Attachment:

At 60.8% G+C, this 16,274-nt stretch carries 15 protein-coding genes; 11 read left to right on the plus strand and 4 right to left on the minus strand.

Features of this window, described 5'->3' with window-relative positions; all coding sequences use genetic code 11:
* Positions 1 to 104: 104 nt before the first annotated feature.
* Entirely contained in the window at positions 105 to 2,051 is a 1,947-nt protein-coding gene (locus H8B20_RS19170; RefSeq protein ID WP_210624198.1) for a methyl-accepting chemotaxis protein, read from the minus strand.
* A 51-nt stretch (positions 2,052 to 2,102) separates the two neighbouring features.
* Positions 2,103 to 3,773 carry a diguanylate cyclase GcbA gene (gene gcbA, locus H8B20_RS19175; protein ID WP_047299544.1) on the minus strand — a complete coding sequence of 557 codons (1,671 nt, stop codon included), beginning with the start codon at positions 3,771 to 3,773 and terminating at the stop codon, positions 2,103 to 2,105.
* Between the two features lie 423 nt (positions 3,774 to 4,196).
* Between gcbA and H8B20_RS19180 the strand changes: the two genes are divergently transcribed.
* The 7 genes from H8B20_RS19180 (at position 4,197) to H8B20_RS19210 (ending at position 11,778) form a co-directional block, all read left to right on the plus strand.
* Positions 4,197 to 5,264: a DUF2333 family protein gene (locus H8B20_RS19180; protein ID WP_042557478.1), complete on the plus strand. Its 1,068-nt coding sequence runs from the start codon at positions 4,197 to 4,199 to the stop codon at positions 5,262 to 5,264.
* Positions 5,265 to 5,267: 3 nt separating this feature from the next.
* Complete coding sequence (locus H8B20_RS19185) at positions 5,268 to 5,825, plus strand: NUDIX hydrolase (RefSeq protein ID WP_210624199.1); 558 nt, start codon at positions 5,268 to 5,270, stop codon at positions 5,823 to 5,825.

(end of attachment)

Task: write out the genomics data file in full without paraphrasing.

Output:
At 60.8% G+C, this 16,274-nt stretch carries 15 protein-coding genes; 11 read left to right on the plus strand and 4 right to left on the minus strand.

Features of this window, described 5'->3' with window-relative positions; all coding sequences use genetic code 11:
* Positions 1 to 104: 104 nt before the first annotated feature.
* Entirely contained in the window at positions 105 to 2,051 is a 1,947-nt protein-coding gene (locus H8B20_RS19170; RefSeq protein ID WP_210624198.1) for a methyl-accepting chemotaxis protein, read from the minus strand.
* A 51-nt stretch (positions 2,052 to 2,102) separates the two neighbouring features.
* Positions 2,103 to 3,773 carry a diguanylate cyclase GcbA gene (gene gcbA, locus H8B20_RS19175; protein ID WP_047299544.1) on the minus strand — a complete coding sequence of 557 codons (1,671 nt, stop codon included), beginning with the start codon at positions 3,771 to 3,773 and terminating at the stop codon, positions 2,103 to 2,105.
* Between the two features lie 423 nt (positions 3,774 to 4,196).
* Between gcbA and H8B20_RS19180 the strand changes: the two genes are divergently transcribed.
* The 7 genes from H8B20_RS19180 (at position 4,197) to H8B20_RS19210 (ending at position 11,778) form a co-directional block, all read left to right on the plus strand.
* Positions 4,197 to 5,264: a DUF2333 family protein gene (locus H8B20_RS19180; protein ID WP_042557478.1), complete on the plus strand. Its 1,068-nt coding sequence runs from the start codon at positions 4,197 to 4,199 to the stop codon at positions 5,262 to 5,264.
* Positions 5,265 to 5,267: 3 nt separating this feature from the next.
* Complete coding sequence (locus H8B20_RS19185) at positions 5,268 to 5,825, plus strand: NUDIX hydrolase (RefSeq protein ID WP_210624199.1); 558 nt, start codon at positions 5,268 to 5,270, stop codon at positions 5,823 to 5,825.